Together these caste-oppressed groups continue to experience profound injustices, including socioeconomic inequalities, usurpation of land, loss of civil rights, and brutal violence at the hands of those designated as members of “upper” castes. Dalits under caste apartheid are forced into segregated schools, villages, places of worship, and subject to violent oppression. Often they are denied access to public amenities, including water and roads. This entire system is enforced by violence and maintained an ancient culture of impunity that has, despite its contemporary illegality of the system, persisted and thrived for 2,500 years.
What our report confirms for the US is that caste is not limited to the Subcontinent; instead, caste has been found wherever South Asian migrants go. In the United States, many caste-oppressed migrant communities seek to escape caste discrimination. Yet, they nonetheless find it replicated in South Asian American communities, religious institutions, and businesses. This has led to many shocking reports of caste discrimination in the United States, including incidents of physical assault, verbal slurs, and discrimination in schools, businesses, and workplaces. These findings confirm the pain of many Dalit Americans and other caste-oppressed migrants; and, it is call to action for our entire community.
For progressive Asian Americans, this report opens up a door to a reimagining of what it means to be South Asian. Until now, South Asian American identity has been portrayed primarily through the lens of Indian upper-caste Hindu identity.
This has to end now.
We have to de-center upper-caste Hindu Indian narratives of South Asian American identity and instead center caste-oppressed migrants whose experiences of caste and religious oppression at the hands of upper-caste Hindus is a key equity fight in our communities. These caste-oppressed immigrant communities include Dalits, Sikhs, Ravidassias, and South Asian Christian, Muslims, and Buddhists.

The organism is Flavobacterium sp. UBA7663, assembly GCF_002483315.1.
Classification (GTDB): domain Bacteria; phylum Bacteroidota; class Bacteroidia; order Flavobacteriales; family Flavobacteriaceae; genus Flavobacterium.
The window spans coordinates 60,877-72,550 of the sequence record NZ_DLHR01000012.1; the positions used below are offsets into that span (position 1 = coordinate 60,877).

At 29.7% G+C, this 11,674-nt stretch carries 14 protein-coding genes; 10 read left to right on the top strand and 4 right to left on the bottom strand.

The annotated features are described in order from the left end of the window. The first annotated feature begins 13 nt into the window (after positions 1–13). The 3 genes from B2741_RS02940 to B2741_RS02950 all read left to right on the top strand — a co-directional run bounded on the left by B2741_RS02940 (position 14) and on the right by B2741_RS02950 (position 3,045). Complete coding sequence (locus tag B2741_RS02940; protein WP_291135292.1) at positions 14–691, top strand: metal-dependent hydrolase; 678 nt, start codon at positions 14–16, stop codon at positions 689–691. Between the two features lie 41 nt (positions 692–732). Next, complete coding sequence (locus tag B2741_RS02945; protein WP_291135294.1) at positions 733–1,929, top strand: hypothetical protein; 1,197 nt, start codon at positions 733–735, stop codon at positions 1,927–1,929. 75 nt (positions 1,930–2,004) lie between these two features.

When caste is not addressed in our communities, dominant-caste Hindu Americans dominate the narrative, and further continue to bring a caste-ist mindset to issues of racial equity in the United States. Caste is perpetuated primarily by those who privilege from it, and the caste-ist mindset fits neatly within a racist mindset. It is the foundation of why upper-caste Indian Americans might also feed into the Model Minority Myth; both caste and the Myth validate their own ideas of merit and success while hiding the centuries of exploitation of caste-oppressed people that has allowed them to succeed. Recently, a group of upper-caste Hindu Americans tried to disrupt DACA advocacy with their own requests to pay for Trump walls in exchange for expedited green card processing. The slogans and signs they used included “skilled immigrants” or “here by merit”. These phrases are dogwhistles for caste, and this effort is clear evidence that we must deal with caste oppression in our communities.
Caste oppression is also relevant to conversations of South Asian anti-blackness. In fact, the caste apartheid system is called the Varna system in Sanskrit, where “varna” means “colour”. Furthermore, South Asian American anti-blackness draws upon the caste system’s existing logic of anti-Dalitness.
We hope our report will inspire South Asian and Asian American groups to question how they work with our community, and to include caste equity as part of their platform for change. We have some specific recommendations that can help with this.